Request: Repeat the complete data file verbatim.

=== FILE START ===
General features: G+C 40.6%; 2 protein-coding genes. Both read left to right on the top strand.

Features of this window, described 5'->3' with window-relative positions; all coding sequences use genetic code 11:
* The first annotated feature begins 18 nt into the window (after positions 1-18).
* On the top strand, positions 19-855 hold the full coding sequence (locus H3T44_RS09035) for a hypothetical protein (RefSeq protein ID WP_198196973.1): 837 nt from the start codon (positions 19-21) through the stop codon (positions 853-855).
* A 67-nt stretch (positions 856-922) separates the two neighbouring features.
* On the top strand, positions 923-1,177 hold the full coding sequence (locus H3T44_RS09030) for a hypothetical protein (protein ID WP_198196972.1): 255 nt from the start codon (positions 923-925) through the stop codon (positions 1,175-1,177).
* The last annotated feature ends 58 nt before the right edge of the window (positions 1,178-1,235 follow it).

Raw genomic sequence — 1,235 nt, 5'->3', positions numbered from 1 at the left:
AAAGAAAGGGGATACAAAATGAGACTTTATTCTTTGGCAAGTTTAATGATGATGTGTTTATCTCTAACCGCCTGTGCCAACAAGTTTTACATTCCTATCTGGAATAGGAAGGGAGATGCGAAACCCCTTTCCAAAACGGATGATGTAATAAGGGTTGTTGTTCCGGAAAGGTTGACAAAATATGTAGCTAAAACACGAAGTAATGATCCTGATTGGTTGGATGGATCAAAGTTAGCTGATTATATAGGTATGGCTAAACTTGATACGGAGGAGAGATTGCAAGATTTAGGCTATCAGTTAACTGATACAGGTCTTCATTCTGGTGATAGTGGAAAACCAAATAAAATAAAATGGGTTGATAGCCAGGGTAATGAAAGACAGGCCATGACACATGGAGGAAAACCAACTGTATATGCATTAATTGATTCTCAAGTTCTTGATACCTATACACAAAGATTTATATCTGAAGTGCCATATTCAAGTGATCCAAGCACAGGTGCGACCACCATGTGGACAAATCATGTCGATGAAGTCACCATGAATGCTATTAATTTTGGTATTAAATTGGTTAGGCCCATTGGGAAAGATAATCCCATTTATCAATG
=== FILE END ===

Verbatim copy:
General features: G+C 40.6%; 2 protein-coding genes. Both read left to right on the top strand.

Features of this window, described 5'->3' with window-relative positions; all coding sequences use genetic code 11:
* The first annotated feature begins 18 nt into the window (after positions 1-18).
* On the top strand, positions 19-855 hold the full coding sequence (locus H3T44_RS09035) for a hypothetical protein (RefSeq protein ID WP_198196973.1): 837 nt from the start codon (positions 19-21) through the stop codon (positions 853-855).
* A 67-nt stretch (positions 856-922) separates the two neighbouring features.
* On the top strand, positions 923-1,177 hold the full coding sequence (locus H3T44_RS09030) for a hypothetical protein (protein ID WP_198196972.1): 255 nt from the start codon (positions 923-925) through the stop codon (positions 1,175-1,177).
* The last annotated feature ends 58 nt before the right edge of the window (positions 1,178-1,235 follow it).

Raw genomic sequence — 1,235 nt, 5'->3', positions numbered from 1 at the left:
AAAGAAAGGGGATACAAAATGAGACTTTATTCTTTGGCAAGTTTAATGATGATGTGTTTATCTCTAACCGCCTGTGCCAACAAGTTTTACATTCCTATCTGGAATAGGAAGGGAGATGCGAAACCCCTTTCCAAAACGGATGATGTAATAAGGGTTGTTGTTCCGGAAAGGTTGACAAAATATGTAGCTAAAACACGAAGTAATGATCCTGATTGGTTGGATGGATCAAAGTTAGCTGATTATATAGGTATGGCTAAACTTGATACGGAGGAGAGATTGCAAGATTTAGGCTATCAGTTAACTGATACAGGTCTTCATTCTGGTGATAGTGGAAAACCAAATAAAATAAAATGGGTTGATAGCCAGGGTAATGAAAGACAGGCCATGACACATGGAGGAAAACCAACTGTATATGCATTAATTGATTCTCAAGTTCTTGATACCTATACACAAAGATTTATATCTGAAGTGCCATATTCAAGTGATCCAAGCACAGGTGCGACCACCATGTGGACAAATCATGTCGATGAAGTCACCATGAATGCTATTAATTTTGGTATTAAATTGGTTAGGCCCATTGGGAAAGATAATCCCATTTATCAATG